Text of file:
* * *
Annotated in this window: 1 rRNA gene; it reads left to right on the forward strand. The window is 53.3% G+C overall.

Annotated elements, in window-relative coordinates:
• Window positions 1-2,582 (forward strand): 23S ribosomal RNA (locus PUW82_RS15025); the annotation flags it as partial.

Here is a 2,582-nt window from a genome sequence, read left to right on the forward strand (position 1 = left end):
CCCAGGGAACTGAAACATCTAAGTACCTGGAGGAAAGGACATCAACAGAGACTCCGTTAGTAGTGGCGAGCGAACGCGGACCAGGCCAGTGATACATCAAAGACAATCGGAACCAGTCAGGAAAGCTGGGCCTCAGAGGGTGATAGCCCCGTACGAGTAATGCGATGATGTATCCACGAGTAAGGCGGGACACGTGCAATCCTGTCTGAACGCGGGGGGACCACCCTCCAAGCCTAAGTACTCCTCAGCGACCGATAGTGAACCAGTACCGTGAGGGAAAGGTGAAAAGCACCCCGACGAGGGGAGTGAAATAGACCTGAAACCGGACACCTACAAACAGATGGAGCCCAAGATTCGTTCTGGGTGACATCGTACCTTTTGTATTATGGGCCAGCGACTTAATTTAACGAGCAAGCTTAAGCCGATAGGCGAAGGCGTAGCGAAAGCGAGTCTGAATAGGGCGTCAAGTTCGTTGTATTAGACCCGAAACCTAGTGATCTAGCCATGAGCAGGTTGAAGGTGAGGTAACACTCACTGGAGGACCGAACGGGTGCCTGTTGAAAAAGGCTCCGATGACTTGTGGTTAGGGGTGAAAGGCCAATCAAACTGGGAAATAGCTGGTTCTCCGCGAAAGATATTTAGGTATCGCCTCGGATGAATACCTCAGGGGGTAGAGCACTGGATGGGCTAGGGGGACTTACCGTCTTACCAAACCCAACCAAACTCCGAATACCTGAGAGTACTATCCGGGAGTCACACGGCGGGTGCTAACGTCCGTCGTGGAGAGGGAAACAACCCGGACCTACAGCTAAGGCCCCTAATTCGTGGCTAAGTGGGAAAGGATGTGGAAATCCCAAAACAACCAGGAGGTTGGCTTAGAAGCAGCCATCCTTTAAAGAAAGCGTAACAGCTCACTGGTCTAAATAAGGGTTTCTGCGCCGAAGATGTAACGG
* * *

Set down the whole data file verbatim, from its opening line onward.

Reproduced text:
Annotated in this window: 1 rRNA gene; it reads left to right on the forward strand. The window is 53.3% G+C overall.

Annotated elements, in window-relative coordinates:
• Window positions 1-2,582 (forward strand): 23S ribosomal RNA (locus PUW82_RS15025); the annotation flags it as partial.

Here is a 2,582-nt window from a genome sequence, read left to right on the forward strand (position 1 = left end):
CCCAGGGAACTGAAACATCTAAGTACCTGGAGGAAAGGACATCAACAGAGACTCCGTTAGTAGTGGCGAGCGAACGCGGACCAGGCCAGTGATACATCAAAGACAATCGGAACCAGTCAGGAAAGCTGGGCCTCAGAGGGTGATAGCCCCGTACGAGTAATGCGATGATGTATCCACGAGTAAGGCGGGACACGTGCAATCCTGTCTGAACGCGGGGGGACCACCCTCCAAGCCTAAGTACTCCTCAGCGACCGATAGTGAACCAGTACCGTGAGGGAAAGGTGAAAAGCACCCCGACGAGGGGAGTGAAATAGACCTGAAACCGGACACCTACAAACAGATGGAGCCCAAGATTCGTTCTGGGTGACATCGTACCTTTTGTATTATGGGCCAGCGACTTAATTTAACGAGCAAGCTTAAGCCGATAGGCGAAGGCGTAGCGAAAGCGAGTCTGAATAGGGCGTCAAGTTCGTTGTATTAGACCCGAAACCTAGTGATCTAGCCATGAGCAGGTTGAAGGTGAGGTAACACTCACTGGAGGACCGAACGGGTGCCTGTTGAAAAAGGCTCCGATGACTTGTGGTTAGGGGTGAAAGGCCAATCAAACTGGGAAATAGCTGGTTCTCCGCGAAAGATATTTAGGTATCGCCTCGGATGAATACCTCAGGGGGTAGAGCACTGGATGGGCTAGGGGGACTTACCGTCTTACCAAACCCAACCAAACTCCGAATACCTGAGAGTACTATCCGGGAGTCACACGGCGGGTGCTAACGTCCGTCGTGGAGAGGGAAACAACCCGGACCTACAGCTAAGGCCCCTAATTCGTGGCTAAGTGGGAAAGGATGTGGAAATCCCAAAACAACCAGGAGGTTGGCTTAGAAGCAGCCATCCTTTAAAGAAAGCGTAACAGCTCACTGGTCTAAATAAGGGTTTCTGCGCCGAAGATGTAACGG